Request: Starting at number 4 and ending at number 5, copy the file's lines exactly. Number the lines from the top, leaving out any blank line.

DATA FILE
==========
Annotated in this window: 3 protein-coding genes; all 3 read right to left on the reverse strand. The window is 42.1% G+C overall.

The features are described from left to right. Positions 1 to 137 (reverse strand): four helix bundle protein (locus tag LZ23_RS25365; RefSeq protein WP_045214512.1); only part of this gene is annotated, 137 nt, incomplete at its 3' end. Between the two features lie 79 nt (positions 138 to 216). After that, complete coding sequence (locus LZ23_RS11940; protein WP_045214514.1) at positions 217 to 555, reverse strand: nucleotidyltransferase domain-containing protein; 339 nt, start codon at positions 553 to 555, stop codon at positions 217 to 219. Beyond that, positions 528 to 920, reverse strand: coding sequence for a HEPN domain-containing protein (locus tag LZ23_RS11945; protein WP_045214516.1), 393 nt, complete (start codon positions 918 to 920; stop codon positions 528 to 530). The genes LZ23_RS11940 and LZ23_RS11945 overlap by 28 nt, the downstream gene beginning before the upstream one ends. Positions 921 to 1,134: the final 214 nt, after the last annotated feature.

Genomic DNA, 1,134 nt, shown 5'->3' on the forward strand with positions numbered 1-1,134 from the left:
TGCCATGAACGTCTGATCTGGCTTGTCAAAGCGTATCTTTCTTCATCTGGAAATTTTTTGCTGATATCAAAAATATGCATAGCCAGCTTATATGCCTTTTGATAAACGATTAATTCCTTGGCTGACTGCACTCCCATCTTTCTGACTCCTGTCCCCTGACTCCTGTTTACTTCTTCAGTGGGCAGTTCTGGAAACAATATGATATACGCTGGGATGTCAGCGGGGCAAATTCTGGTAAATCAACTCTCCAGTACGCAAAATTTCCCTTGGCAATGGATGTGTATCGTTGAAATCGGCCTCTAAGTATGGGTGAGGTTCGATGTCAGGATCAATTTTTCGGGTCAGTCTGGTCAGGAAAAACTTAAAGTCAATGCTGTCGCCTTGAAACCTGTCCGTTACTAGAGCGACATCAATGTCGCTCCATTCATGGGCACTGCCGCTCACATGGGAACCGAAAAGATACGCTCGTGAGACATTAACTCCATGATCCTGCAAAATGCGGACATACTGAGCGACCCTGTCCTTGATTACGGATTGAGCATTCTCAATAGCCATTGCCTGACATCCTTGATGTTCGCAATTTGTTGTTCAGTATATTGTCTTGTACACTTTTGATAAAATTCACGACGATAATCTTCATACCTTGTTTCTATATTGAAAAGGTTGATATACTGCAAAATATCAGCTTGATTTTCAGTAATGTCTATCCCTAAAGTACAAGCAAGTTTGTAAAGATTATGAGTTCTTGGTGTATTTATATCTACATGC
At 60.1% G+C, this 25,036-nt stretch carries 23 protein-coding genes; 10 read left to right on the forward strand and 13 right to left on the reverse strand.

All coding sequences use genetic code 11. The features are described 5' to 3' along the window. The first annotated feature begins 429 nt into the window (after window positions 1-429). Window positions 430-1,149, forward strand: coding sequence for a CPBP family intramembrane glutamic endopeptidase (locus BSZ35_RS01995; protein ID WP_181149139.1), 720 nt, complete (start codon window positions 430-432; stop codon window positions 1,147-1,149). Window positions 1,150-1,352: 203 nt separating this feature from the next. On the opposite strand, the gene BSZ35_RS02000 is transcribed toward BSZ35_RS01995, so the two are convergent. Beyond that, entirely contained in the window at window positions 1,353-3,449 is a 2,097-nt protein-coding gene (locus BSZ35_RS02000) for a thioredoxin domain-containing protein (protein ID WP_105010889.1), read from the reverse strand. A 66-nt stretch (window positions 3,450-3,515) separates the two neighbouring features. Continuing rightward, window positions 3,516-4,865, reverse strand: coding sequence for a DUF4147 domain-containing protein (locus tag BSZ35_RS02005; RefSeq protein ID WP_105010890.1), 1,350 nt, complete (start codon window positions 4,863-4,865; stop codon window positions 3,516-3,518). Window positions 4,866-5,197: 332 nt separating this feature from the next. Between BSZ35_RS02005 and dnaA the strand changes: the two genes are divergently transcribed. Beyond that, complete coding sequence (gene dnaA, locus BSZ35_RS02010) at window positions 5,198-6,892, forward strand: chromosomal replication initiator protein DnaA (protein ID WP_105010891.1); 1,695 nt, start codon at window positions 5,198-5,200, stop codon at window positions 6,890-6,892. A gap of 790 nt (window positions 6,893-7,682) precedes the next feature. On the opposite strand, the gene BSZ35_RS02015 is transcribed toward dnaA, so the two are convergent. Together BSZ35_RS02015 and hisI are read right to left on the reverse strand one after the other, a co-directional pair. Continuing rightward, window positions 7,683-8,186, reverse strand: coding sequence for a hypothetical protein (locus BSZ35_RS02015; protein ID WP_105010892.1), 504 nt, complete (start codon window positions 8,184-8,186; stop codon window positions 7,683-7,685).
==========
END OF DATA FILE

TGCCATGAACGTCTGATCTGGCTTGTCAAAGCGTATCTTTCTTCATCTGGAAATTTTTTGCTGATATCAAAAATATGCATAGCCAGCTTATATGCCTTTTGATAAACGATTAATTCCTTGGCTGACTGCACTCCCATCTTTCTGACTCCTGTCCCCTGACTCCTGTTTACTTCTTCAGTGGGCAGTTCTGGAAACAATATGATATACGCTGGGATGTCAGCGGGGCAAATTCTGGTAAATCAACTCTCCAGTACGCAAAATTTCCCTTGGCAATGGATGTGTATCGTTGAAATCGGCCTCTAAGTATGGGTGAGGTTCGATGTCAGGATCAATTTTTCGGGTCAGTCTGGTCAGGAAAAACTTAAAGTCAATGCTGTCGCCTTGAAACCTGTCCGTTACTAGAGCGACATCAATGTCGCTCCATTCATGGGCACTGCCGCTCACATGGGAACCGAAAAGATACGCTCGTGAGACATTAACTCCATGATCCTGCAAAATGCGGACATACTGAGCGACCCTGTCCTTGATTACGGATTGAGCATTCTCAATAGCCATTGCCTGACATCCTTGATGTTCGCAATTTGTTGTTCAGTATATTGTCTTGTACACTTTTGATAAAATTCACGACGATAATCTTCATACCTTGTTTCTATATTGAAAAGGTTGATATACTGCAAAATATCAGCTTGATTTTCAGTAATGTCTATCCCTAAAGTACAAGCAAGTTTGTAAAGATTATGAGTTCTTGGTGTATTTATATCTACATGC
At 60.1% G+C, this 25,036-nt stretch carries 23 protein-coding genes; 10 read left to right on the forward strand and 13 right to left on the reverse strand.